Monument of Sir Philip Monoux 3rd Baronet on the south wall of the chancel June 2012
Monument of Sir Philip Monoux 3rd Baronet on the south wall of the chancel June 2012

Sir Humphrey, 4th baronet, lived at Wootton House but only bought two closes in Hall End to add to the Wootton Estate. His main purchases were in Sandy, particularly in the 1720s and 1730s. These included some exchanges with the junior branch of the family. Sir Humphrey’s had Jacobite sympathies, in other words, he felt that the Roman Catholic Prince Charles Edward Stuart, “Bonnie Prince Charlie” had a valid claim to the English throne. These sympathies meant that he played no prominent part in local politics as they verged on treason, particularly in the light of the prince’s invasion in 1745.

Monument to Sir Philip Monoux in the chancel June 2012
Monument to Sir Philip Monoux in the chancel June 2012

On Sir Humphrey’s death without issue in 1757 the estate passed to the junior branch of the family in the person of Sir Philip Monoux (died 1805). Philip was the grandson of Lewis Monoux (1650-1720), younger son of the first baronet. Sir Philip thus united his own considerable estates in Wootton and Sandy with the senior branch’s holdings in exactly the same parishes.

Lewis was left the Manor of Cranfield on his father’s death in 1675. A lawyer at Gray’s Inn, he did not start buying extensively until the 1690s. He purchased the parsonage of Wootton and probably at least three farms in Sandy. His son Humphrey (1702-1752) bought a couple of closes of pasture in Bott End in Wootton. It was in Sandy that his main efforts were concentrated. He added at least four farms, several cottages and numerous pieces of arable land in the extensive common fields in the parish. A number of Humphrey’s lands were gained by exchange with the senior branch of the Monoux family. Most unfortunately, the deeds of the land received by the junior branch from these exchanges do not appear to have survived. Humphrey’s seat, Sandye Place, was probably built on one of these pieces of exchanged land. In 1736 Humphrey was living at the early eighteenth century Sandy Rectory. Sandye Place is dated, on architectural grounds, to the 1740s. His brother, Lewis (1704-1771), continued to live at the Rectory. He had been presented to the living of Sandy on 5th December 1729.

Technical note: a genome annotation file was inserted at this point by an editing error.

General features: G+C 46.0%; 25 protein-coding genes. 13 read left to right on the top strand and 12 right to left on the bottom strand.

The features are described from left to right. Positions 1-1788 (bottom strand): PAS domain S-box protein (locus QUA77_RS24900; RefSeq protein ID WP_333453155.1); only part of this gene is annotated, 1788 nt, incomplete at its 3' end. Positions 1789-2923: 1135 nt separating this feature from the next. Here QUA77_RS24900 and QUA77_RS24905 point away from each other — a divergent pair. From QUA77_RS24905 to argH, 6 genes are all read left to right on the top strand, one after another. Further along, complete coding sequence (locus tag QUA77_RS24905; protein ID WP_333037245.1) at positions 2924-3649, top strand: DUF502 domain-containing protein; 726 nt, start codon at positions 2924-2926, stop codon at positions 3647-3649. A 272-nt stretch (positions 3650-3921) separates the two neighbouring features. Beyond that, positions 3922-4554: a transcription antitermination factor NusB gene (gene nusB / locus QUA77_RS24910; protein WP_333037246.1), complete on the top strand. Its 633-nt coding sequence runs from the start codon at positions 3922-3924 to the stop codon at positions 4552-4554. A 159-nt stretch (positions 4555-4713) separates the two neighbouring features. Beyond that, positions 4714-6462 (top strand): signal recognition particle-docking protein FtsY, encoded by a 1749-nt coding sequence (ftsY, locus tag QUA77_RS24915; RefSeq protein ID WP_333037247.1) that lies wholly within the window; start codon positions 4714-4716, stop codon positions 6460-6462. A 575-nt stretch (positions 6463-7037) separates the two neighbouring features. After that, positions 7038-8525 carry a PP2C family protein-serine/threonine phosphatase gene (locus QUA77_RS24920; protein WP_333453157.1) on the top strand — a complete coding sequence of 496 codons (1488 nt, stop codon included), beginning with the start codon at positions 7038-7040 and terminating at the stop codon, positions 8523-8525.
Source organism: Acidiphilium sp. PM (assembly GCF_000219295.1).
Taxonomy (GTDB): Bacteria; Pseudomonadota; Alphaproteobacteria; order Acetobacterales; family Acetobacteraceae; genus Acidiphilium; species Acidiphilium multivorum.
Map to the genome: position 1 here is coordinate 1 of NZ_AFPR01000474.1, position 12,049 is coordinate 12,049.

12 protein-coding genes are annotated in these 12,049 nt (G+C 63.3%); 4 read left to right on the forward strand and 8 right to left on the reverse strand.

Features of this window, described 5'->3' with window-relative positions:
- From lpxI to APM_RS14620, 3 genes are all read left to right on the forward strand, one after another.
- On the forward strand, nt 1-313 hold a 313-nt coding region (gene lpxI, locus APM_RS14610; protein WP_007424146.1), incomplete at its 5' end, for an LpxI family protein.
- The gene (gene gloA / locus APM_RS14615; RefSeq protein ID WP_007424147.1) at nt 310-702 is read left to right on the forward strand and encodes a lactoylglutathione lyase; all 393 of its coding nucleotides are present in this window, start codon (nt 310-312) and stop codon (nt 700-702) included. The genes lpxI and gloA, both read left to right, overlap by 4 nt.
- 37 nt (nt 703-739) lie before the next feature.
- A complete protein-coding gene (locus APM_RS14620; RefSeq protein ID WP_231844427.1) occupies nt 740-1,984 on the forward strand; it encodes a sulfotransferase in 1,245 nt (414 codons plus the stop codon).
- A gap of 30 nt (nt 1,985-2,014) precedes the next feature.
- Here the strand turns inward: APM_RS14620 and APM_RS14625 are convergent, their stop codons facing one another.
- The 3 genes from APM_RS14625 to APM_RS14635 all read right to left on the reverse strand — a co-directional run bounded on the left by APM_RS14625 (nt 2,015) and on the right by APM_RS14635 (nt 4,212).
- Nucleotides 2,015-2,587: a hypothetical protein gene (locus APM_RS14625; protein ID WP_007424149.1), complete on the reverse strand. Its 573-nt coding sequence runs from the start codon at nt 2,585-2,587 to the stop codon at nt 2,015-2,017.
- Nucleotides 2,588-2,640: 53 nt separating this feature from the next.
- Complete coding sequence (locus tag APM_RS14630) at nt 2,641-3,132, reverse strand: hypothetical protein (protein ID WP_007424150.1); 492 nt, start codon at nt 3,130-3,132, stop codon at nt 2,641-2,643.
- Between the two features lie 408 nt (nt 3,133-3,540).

Sir Philip only purchased Little Studleys Close in Wootton after he inherited both estates. In Sandy the estate was extended with the exchange of a cottage here or a piece of common field there. Sir Philip had four daughters. His only surviving son, Philip, died only four years after his father. The death of Philip the elder’s first cousin, also, inevitably, called Philip, brought the baronetcy to an end in 1812.

Monument to Sir Philip Monoux the younger in the chancel June 2012
Monument to Sir Philip Monoux the younger in the chancel June 2012

In 1810 Sir Philip’s four daughters divided the Monoux estates between themselves expectant on the death of the Sir Philip who died in 1812. The eldest was Mary, widow of Sir John Payne and later wife of Joseph Francis Buckworth. She inherited the major part of the Wootton Estate, including Wootton House itself. The rest went to her sister Lucy. She also received a farm at Kempston Hardwick, land at Cardington and Turvey.The Manor of Sandy went to Frances Ongley [F643]. The fourth sister, Judith, wife of Richard Franklin of Great Barford inherited the Gonalston Estate.